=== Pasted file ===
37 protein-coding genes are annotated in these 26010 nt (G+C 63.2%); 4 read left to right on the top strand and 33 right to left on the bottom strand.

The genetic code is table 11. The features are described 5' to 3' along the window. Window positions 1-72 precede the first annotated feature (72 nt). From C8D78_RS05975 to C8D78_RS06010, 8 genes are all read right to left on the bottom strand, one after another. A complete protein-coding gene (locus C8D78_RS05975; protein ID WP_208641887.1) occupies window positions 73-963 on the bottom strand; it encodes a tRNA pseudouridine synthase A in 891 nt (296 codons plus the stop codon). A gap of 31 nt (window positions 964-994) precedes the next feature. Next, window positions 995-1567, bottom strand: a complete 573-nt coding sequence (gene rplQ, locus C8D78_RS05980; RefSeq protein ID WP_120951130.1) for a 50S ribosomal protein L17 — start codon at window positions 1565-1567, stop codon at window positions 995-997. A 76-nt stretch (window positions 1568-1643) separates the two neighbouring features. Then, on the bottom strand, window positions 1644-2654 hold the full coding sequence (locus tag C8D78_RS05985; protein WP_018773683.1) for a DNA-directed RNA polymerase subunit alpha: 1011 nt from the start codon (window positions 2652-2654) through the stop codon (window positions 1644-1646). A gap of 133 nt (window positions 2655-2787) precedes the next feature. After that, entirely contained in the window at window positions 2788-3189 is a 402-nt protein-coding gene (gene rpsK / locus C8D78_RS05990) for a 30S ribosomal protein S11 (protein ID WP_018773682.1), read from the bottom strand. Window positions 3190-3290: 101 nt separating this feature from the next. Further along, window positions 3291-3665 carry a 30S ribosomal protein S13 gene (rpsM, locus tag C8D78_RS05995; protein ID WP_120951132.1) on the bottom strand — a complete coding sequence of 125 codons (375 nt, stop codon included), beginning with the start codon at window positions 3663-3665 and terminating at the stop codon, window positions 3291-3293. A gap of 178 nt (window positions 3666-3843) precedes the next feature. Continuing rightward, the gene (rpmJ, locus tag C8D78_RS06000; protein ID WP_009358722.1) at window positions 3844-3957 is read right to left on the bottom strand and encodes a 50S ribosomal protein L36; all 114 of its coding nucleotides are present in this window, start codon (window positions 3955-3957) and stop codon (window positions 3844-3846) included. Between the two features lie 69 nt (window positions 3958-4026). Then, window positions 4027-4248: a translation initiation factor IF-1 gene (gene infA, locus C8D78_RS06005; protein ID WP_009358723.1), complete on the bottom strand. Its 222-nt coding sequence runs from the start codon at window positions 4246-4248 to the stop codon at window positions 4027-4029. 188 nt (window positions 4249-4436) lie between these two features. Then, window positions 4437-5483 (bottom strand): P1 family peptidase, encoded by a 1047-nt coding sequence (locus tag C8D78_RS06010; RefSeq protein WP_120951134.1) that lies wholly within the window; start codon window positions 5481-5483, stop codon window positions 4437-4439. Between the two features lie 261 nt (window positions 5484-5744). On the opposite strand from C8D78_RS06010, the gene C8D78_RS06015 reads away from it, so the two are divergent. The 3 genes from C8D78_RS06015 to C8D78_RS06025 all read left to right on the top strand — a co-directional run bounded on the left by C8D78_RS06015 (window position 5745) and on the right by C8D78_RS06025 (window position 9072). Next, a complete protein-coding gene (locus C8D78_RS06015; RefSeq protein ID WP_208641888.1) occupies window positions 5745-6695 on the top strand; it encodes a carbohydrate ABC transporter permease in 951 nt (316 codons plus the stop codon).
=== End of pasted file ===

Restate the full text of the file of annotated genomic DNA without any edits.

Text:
37 protein-coding genes are annotated in these 26010 nt (G+C 63.2%); 4 read left to right on the top strand and 33 right to left on the bottom strand.

The genetic code is table 11. The features are described 5' to 3' along the window. Window positions 1-72 precede the first annotated feature (72 nt). From C8D78_RS05975 to C8D78_RS06010, 8 genes are all read right to left on the bottom strand, one after another. A complete protein-coding gene (locus C8D78_RS05975; protein ID WP_208641887.1) occupies window positions 73-963 on the bottom strand; it encodes a tRNA pseudouridine synthase A in 891 nt (296 codons plus the stop codon). A gap of 31 nt (window positions 964-994) precedes the next feature. Next, window positions 995-1567, bottom strand: a complete 573-nt coding sequence (gene rplQ, locus C8D78_RS05980; RefSeq protein ID WP_120951130.1) for a 50S ribosomal protein L17 — start codon at window positions 1565-1567, stop codon at window positions 995-997. A 76-nt stretch (window positions 1568-1643) separates the two neighbouring features. Then, on the bottom strand, window positions 1644-2654 hold the full coding sequence (locus tag C8D78_RS05985; protein WP_018773683.1) for a DNA-directed RNA polymerase subunit alpha: 1011 nt from the start codon (window positions 2652-2654) through the stop codon (window positions 1644-1646). A gap of 133 nt (window positions 2655-2787) precedes the next feature. After that, entirely contained in the window at window positions 2788-3189 is a 402-nt protein-coding gene (gene rpsK / locus C8D78_RS05990) for a 30S ribosomal protein S11 (protein ID WP_018773682.1), read from the bottom strand. Window positions 3190-3290: 101 nt separating this feature from the next. Further along, window positions 3291-3665 carry a 30S ribosomal protein S13 gene (rpsM, locus tag C8D78_RS05995; protein ID WP_120951132.1) on the bottom strand — a complete coding sequence of 125 codons (375 nt, stop codon included), beginning with the start codon at window positions 3663-3665 and terminating at the stop codon, window positions 3291-3293. A gap of 178 nt (window positions 3666-3843) precedes the next feature. Continuing rightward, the gene (rpmJ, locus tag C8D78_RS06000; protein ID WP_009358722.1) at window positions 3844-3957 is read right to left on the bottom strand and encodes a 50S ribosomal protein L36; all 114 of its coding nucleotides are present in this window, start codon (window positions 3955-3957) and stop codon (window positions 3844-3846) included. Between the two features lie 69 nt (window positions 3958-4026). Then, window positions 4027-4248: a translation initiation factor IF-1 gene (gene infA, locus C8D78_RS06005; protein ID WP_009358723.1), complete on the bottom strand. Its 222-nt coding sequence runs from the start codon at window positions 4246-4248 to the stop codon at window positions 4027-4029. 188 nt (window positions 4249-4436) lie between these two features. Then, window positions 4437-5483 (bottom strand): P1 family peptidase, encoded by a 1047-nt coding sequence (locus tag C8D78_RS06010; RefSeq protein WP_120951134.1) that lies wholly within the window; start codon window positions 5481-5483, stop codon window positions 4437-4439. Between the two features lie 261 nt (window positions 5484-5744). On the opposite strand from C8D78_RS06010, the gene C8D78_RS06015 reads away from it, so the two are divergent. The 3 genes from C8D78_RS06015 to C8D78_RS06025 all read left to right on the top strand — a co-directional run bounded on the left by C8D78_RS06015 (window position 5745) and on the right by C8D78_RS06025 (window position 9072). Next, a complete protein-coding gene (locus C8D78_RS06015; RefSeq protein ID WP_208641888.1) occupies window positions 5745-6695 on the top strand; it encodes a carbohydrate ABC transporter permease in 951 nt (316 codons plus the stop codon).